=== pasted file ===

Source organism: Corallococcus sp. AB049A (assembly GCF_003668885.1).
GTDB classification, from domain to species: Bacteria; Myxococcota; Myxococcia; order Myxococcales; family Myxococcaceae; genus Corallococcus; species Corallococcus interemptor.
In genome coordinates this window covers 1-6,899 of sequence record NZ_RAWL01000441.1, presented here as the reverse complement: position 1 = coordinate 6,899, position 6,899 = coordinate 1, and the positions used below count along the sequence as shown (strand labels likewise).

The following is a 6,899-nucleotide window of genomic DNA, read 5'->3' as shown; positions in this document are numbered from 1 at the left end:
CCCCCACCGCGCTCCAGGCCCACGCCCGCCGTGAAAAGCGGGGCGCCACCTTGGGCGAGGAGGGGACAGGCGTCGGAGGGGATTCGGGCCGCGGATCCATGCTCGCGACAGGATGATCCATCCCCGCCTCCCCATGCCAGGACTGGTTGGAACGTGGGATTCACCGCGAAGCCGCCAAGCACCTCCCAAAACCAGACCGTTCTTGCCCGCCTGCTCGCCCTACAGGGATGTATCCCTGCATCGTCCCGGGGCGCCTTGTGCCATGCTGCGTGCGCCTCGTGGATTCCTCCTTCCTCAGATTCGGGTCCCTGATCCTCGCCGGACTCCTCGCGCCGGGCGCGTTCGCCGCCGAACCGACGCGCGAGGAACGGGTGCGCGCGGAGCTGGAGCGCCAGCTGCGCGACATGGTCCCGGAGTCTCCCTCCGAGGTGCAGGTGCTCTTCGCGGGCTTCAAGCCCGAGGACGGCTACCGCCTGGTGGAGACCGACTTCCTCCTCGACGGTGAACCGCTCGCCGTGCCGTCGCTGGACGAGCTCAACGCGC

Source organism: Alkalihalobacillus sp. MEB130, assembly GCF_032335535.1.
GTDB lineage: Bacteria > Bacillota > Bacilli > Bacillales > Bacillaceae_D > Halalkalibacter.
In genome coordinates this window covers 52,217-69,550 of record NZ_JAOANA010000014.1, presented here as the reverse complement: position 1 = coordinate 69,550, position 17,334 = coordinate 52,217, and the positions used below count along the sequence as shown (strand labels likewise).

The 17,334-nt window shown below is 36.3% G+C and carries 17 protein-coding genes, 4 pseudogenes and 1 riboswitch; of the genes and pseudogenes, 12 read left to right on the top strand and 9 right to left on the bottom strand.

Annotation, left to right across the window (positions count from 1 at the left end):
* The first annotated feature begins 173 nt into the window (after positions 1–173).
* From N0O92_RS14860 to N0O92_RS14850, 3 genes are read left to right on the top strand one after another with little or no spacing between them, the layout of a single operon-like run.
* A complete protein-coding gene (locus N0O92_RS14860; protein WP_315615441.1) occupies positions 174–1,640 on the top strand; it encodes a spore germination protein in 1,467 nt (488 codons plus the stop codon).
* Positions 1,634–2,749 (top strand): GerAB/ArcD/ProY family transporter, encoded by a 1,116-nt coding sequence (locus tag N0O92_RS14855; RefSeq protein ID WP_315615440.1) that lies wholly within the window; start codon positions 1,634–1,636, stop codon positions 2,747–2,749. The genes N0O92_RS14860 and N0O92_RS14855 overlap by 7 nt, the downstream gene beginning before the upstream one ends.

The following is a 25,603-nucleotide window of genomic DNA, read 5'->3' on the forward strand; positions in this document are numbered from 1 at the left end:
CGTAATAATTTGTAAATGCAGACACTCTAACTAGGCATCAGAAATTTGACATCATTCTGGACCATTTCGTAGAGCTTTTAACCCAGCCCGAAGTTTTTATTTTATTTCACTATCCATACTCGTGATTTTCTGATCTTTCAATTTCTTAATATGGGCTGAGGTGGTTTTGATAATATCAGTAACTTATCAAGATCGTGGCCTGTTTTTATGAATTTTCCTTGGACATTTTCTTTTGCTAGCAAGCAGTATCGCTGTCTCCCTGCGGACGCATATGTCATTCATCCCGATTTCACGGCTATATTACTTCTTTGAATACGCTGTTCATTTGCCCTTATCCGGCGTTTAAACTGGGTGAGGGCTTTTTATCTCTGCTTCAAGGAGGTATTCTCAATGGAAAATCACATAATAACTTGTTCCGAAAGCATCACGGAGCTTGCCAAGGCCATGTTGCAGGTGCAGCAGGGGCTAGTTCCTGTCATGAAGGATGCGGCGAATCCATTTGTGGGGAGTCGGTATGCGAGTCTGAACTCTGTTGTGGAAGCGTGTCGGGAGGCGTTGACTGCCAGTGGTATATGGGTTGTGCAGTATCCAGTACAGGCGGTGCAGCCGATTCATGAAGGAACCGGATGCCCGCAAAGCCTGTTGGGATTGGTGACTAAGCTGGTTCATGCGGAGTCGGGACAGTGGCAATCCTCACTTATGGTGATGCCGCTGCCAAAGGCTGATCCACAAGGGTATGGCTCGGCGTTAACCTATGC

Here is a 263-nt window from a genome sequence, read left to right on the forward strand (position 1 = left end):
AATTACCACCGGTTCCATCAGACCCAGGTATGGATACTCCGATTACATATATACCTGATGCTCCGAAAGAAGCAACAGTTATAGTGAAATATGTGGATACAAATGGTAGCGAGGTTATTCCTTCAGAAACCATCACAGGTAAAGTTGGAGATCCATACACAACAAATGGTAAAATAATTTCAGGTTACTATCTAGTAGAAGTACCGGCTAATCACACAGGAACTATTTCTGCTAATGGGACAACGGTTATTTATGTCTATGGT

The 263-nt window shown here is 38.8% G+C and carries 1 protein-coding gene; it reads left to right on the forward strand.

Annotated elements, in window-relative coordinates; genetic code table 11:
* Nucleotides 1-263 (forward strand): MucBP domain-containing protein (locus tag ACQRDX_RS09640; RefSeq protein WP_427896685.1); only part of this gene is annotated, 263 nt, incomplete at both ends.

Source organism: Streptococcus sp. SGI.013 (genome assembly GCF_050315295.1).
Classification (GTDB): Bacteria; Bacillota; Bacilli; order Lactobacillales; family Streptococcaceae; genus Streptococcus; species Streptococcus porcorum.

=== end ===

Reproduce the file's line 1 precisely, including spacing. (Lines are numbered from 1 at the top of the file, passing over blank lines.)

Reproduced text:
Source organism: Corallococcus sp. AB049A (assembly GCF_003668885.1).